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The Voice of Europe‘s Leading Economy
NO. 322 · MONDAY, DECEMBER 07, 2015
Old Grudges Die Hard
BY JOACHIM HOFER
Adidas and Puma are battling for control of a design that could revolutionize athletic shoes
and generate billions of euros in new sales. The arch-rivals have accused each other of stealing intellectual property in a tit-for-tat court battle.
WHY IT MA
Whoever has a leg up on shoe designs using the new eTPU material will likely have a competitive
advantage in the future.
Puma began developing eTPU
soled shoes with BASF in 2009
and patented four designs.
t’s a rivalry that dates back more
than 60 years.
Rudolf and Adolf Dassler, brothers
and business partners, had a falling
out and founded rival shoe companies – Adidas and Puma. The Dasslers
never reconciled and decades later,
In 2011, BASF switched to Puma
arch-rival Adidas. In 2013, Adidas
brought an eTPU soled running
Adidas and Puma, both based in the
tiny Bavarian town of Herzogenaurach, are at each others throats like
Puma has sued Adidas for allegedly
using a patented design as the basis
for its Boost running shoe. Adidas
shoe called Boost to stores in
Puma has accused Adidas of
copying its design and the two
have been battling in court ever
has returned the favor, Jling a lawsuit
in Düsseldorf to stop the sale of
Puma’s NRGY running shoe.
The battle is over the shoes’ soles –
they’re made from a new material
that could revolutionize the entire
athletic shoe industry.
In 2009, Puma began cooperating
with the chemicals company BASF to
develop a sole made from a synthetic
material called eTPU. The material,
which is manufactured by binding
small balls of foam together, is similar
to polystyrene and provides a better
cushion, releasing energy when athletes raise their feet.
“We believe it could become the new
industry standard,” Matthias Hartmann, the head of materials and
process development at Puma, told
Puma claims the sole of the Adida’ Boost shoe looks very similar to that of its NRGY shoe. Source: Getty Images
As a sports-lifestyle company, Puma
has long suHered from declining
sales and proJts. Last year, sales stagnated at €3 billion ($3.2 billion) and
The switch helped Adidas get on the
market Jrst: Working at breakneck
speed with BASF, Adidas had the
“Boost” running shoes on store
Adidas, the second-largest shoe company in the world and Jve times larger than its arch-rival. Puma Chief Executive Franz Koch had been booted
its stock price dropped by 17 percent.
shelves by early 2013.
in March of 2013 after only 18 months
The project with BASF was supposed
to breathe new life into the brand,
Last year, Adidas sold around 7 mil-
bringing Puma back to its roots with
a narrower focus on athletes and Jtness enthusiasts.
lion pairs of Boost running shoes
When Björn Gulden took over the
with eTPU, which cost up to €180 per
pair. The company is now using the
reigns at Puma, he sought to resolve
the issue through private discussions
material for basketball, golf and hik-
with Adidas, where he previously
ing shoes as well. Over the long-term,
the new material could generate bil-
worked. According to Puma, the talks
led nowhere, and in the fall of 2013,
lions in revenue.
the company sued Adidas in a Frankfurt court.
Just as Puma began Jnishing its Jrst
prototypes, however, BASF defected
to Adidas in early 2011. The switch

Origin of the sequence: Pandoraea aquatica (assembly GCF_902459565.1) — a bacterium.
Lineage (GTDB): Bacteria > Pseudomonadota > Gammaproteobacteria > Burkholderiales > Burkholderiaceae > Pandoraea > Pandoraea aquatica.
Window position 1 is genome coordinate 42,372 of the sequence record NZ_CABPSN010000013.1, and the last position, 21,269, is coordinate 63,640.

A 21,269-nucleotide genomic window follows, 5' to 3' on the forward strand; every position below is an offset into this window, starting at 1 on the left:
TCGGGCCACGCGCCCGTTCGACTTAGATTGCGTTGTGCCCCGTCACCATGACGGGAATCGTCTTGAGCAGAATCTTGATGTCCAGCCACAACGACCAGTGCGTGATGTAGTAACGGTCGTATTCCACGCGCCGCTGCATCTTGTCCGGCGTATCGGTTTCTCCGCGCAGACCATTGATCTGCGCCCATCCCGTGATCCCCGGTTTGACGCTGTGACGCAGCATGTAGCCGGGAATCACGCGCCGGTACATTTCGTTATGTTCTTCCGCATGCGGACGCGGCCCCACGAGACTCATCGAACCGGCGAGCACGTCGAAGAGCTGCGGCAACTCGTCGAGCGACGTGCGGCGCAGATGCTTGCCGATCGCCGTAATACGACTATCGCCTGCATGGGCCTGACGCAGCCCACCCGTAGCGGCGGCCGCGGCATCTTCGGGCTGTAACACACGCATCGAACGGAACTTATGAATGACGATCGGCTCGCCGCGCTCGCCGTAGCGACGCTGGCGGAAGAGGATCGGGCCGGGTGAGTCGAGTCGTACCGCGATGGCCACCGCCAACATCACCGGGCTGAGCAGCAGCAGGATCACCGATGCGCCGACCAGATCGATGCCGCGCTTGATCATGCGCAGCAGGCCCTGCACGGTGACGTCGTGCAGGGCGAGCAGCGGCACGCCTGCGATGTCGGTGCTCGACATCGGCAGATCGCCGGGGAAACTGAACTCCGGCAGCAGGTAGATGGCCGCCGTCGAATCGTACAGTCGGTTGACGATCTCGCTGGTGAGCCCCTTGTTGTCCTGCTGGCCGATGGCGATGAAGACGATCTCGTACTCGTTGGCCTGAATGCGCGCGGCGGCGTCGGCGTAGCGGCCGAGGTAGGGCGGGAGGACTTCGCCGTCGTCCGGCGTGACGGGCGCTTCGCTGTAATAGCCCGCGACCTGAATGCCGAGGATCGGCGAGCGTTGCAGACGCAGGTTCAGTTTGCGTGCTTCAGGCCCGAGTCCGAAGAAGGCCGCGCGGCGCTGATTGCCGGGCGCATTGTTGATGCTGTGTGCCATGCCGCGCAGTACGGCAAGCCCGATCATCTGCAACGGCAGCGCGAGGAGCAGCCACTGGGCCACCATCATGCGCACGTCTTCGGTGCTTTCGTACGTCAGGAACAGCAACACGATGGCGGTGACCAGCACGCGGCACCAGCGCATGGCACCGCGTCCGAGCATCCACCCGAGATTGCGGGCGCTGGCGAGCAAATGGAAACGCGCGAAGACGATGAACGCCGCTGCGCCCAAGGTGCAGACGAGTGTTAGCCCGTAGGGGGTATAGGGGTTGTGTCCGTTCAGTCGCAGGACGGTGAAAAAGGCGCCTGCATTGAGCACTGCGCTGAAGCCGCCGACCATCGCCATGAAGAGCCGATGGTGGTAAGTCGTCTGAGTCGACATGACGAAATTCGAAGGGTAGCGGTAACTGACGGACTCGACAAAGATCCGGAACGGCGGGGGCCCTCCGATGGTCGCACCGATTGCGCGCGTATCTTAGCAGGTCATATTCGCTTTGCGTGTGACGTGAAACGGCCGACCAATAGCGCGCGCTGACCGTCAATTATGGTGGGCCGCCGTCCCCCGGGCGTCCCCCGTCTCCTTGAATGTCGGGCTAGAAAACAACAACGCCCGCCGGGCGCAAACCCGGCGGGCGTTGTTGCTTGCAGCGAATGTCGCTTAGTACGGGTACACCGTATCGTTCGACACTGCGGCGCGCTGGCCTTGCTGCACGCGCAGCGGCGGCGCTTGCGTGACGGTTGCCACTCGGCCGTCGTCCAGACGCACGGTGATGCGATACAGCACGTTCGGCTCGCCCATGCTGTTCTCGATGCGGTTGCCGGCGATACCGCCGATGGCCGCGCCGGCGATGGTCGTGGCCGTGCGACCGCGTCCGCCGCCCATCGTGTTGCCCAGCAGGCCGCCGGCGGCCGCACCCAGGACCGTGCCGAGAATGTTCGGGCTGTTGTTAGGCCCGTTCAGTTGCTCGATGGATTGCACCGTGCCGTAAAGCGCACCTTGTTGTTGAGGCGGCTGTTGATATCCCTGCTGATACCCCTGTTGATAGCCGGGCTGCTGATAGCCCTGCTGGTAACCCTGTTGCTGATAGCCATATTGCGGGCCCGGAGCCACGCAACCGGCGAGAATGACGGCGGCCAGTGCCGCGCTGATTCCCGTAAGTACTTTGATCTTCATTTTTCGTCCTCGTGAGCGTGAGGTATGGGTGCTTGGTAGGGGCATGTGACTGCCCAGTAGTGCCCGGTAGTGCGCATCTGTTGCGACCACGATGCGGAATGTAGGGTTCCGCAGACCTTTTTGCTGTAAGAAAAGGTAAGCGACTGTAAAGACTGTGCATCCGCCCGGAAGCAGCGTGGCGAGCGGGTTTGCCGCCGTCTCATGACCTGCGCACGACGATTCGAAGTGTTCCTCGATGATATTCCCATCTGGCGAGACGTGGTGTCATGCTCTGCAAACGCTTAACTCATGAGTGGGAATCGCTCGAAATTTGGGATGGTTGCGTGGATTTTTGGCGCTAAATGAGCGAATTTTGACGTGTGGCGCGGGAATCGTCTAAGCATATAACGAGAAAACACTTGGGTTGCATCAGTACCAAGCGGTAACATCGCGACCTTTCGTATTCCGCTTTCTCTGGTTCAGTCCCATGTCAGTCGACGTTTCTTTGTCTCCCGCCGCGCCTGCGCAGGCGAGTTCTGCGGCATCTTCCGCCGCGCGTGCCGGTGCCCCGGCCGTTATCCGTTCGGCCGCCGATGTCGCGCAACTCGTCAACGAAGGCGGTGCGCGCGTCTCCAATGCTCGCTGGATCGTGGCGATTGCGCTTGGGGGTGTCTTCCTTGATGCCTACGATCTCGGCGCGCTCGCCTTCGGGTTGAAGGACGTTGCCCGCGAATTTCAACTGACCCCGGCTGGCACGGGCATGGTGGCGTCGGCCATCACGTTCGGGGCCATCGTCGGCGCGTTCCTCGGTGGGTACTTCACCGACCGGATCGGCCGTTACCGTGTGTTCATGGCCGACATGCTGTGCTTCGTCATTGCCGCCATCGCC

was perfectly legal. BASF wasn’t
bound to Puma by a contract. Puma
did, however, have exclusive rights to
four designs that it developed with
the chemicals company.
“Through BASF’s switch to Adidas,
we lost more than two years,” Mr.
We have to assume that
Adidas relied on our tools,
research and know-how.
HEAD OF INTELLECTUAL PROPERTY
Developers at Puma, however, see an
unmistakable resemblance to the
patented designs from their work
“We have to assume that Adidas relied on our tools, research and knowhow,” Neil Narriman, the head of intellectual property at Puma, told
One problem is that Puma is late to
the game. When the BASF switch Jrst
occurred, Puma had a leadership
vacuum and little appetite to take on
Adidas rejected the allegation that it
stole a patented Puma design, arguing that all shoe soles made of eTPU
material look similar for technical
reasons. The Frankfurt court agreed
and rejected Puma’s suit in June of
By that time, Puma had recovered
from its setback with BASF. Through
a partnership with the U.S. chemicals
company Huntsman, Puma successfully developed a pair of running
shoes with eTPU soles. “Puma NRGY”
hit the store shelves in early 2015.
company plans to appeal the Düsseldorf ruling, and Puma has already
Puma will have to wait for the time
being. The next court date in Frank-
appealed the Frankfurt ruling.
furt has been set for October 2016.
This time, Adidas took a page from
The challenge by Adidas to the Düs-
Puma’s play book, seeking an injunc-
“By making statements that were
tion from a Düsseldorf court to stop
the sale of the NRGY running shoe.
contrary to one another during the
respective proceedings in Frankfurt
Adidas used the same line of argument as Puma, with the same result:
and Düsseldorf, Adidas has caught itself in many contradictions,” said Mr.
Joachim Hofer covers the outdoor and
The court ruled the shoe wasn’t a
Narriman, Puma’s lawyer. “That’s why
we’re convinced that we have a good
chance on appeal.”
recreational industry for Handelsblatt. To contact the author:
seldorf ruling, on the other hand,
could begin just weeks or months
The battle, however, is far from over.
An Adidas spokeswoman said the
Puma Still Waiting to Pounce
The Battle of Branding
ATT GLOBAL EDITION
NO. 322 | 07 DECEMBER 2015
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